While he’s still boys with Peterson, Skinny was nervous about leaving Brownswood. In that same interview with Hero, he remembers having panic attacks about whether another label would take him on board. But feeling lost at sea helped him find his voice — literally. A big reason behind all those murky layers of production was so he could hide his singing. “I never considered myself a singer before now”, he said in the press release announcing Hardly the Same Snake. But Skinny can sing. He’s blessed with a smooth, woozy baritone that reminds me of Damon Albarn. “Bits of you, were poking through, when I saw me,” he sings on the title track, surrounded by nothing but the slimy afterglow of his own echo.
Still, he remains plenty elusive. Skinny drew his lyrics from art gallery visits and they tend to spill out in colorful fragments and extended metaphors. Hardly the Same Snake is named after a triptych by Lucy Caldar and the cover art paints him out as a cross between a televangelist and an oil salesman, which seems like a commentary on mass media. Even a cut-and-dried romantic fling fades like a mirage amid the dusty shamble of “Charabanc”. But peeling away the wonkier layers of production and pushing his voice higher in the mix does reveal more of what Skinny is trying to say. “Brother, what you fighting with?” he wonders. “Your future? Or your past?”
Of course, Skinny Pelembe isn’t his real name. He was born Doya Beardmore, in Johannesburg, at the tail end of Apartheid. His mother is Black and was jailed more than once for marrying his dad, a white man from Birmingham who somehow hated soccer but loved American country singers like Marty Robbins. Eventually, his dad did move them back to England, and while Skinny still calls Doncaster home, he’s never felt settled there. “I think it’s time we emigrate”, he announces on “Oh, Silly George” between dubby scuttles of Afrobeat that are mixed with glitchy, 8-bit synth funk.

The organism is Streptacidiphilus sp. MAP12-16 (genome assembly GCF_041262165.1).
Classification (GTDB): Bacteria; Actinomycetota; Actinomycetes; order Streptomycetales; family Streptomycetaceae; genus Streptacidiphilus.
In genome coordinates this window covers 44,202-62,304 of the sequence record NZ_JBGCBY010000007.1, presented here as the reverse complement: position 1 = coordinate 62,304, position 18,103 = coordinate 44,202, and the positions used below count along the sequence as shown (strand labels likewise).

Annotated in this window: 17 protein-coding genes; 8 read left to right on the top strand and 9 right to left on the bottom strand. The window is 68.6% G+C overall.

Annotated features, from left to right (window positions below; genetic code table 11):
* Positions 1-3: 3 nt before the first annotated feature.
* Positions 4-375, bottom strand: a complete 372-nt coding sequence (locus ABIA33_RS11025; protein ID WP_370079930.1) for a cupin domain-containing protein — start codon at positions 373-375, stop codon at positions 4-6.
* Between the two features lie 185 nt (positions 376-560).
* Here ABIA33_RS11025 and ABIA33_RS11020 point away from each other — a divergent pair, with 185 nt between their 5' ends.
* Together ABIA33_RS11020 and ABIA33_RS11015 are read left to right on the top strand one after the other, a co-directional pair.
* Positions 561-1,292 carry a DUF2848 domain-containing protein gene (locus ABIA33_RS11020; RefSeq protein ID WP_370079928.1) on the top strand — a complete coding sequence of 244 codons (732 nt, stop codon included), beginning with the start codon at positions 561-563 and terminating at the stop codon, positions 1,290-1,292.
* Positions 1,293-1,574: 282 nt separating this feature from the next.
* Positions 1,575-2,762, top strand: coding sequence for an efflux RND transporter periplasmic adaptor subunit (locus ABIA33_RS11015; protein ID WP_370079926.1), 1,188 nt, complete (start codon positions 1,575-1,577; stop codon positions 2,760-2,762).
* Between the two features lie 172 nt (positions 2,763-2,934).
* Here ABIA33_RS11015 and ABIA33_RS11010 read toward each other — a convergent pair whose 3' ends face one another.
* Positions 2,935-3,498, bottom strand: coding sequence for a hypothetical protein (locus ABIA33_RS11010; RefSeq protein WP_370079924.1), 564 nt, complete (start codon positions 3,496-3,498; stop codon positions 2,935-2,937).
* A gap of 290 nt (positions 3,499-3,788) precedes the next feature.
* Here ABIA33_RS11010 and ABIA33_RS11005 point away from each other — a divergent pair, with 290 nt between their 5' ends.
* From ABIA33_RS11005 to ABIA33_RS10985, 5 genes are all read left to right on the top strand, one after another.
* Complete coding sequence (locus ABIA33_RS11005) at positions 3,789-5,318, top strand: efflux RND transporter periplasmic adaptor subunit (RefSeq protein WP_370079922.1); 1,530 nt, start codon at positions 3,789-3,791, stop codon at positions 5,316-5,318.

Despite emerging with a bolder sound and renewed confidence, Skinny doesn’t shake free of everything that’s trapping him. Anti-immigrant policies, corrupt preachers, familial pressures, the soul-sucking grind of working life — all loom over Hardly the Same Snake like some rusty cage. On the appropriately titled “Deadman, Deadman, Deadman”, he cycles through one dead-end job after another, only to end up with both feet in the grave. Skinny’s dad died sometime before Dreaming is Dead Now and he’s still haunted by those memories whenever he smiles in the mirror. Even though the album represents a transformation, he hasn’t shed all that grief. Sure, the galloping ragtime piano is lively, but it’s overshadowed by fear of his own mortality.
Maybe that’s why the album ends with “Secret Hiding Place”. At first, the song sounds like a step backwards. It’s the only song on Hardly the Same Snake that Skinny doesn’t sing. Actually, he’s nowhere to be found. What you’re hearing is a wordless harmony sung by Doncaster choir Rainbow Connection. It’s beautiful. But it’s also a trick he’s pulled before. Listen again though and beneath those floating voices lies a hidden message. I won’t tell you what it means. I can’t read Morse code (though you can figure it out just by checking the liner notes). But I like to think that this last song is like an old snakeskin. It’s not a sign of where Skinny is going, just that he’s continuing to evolve. One thing is clear though: he’s not hiding anymore.
Follow Skinny Pelembe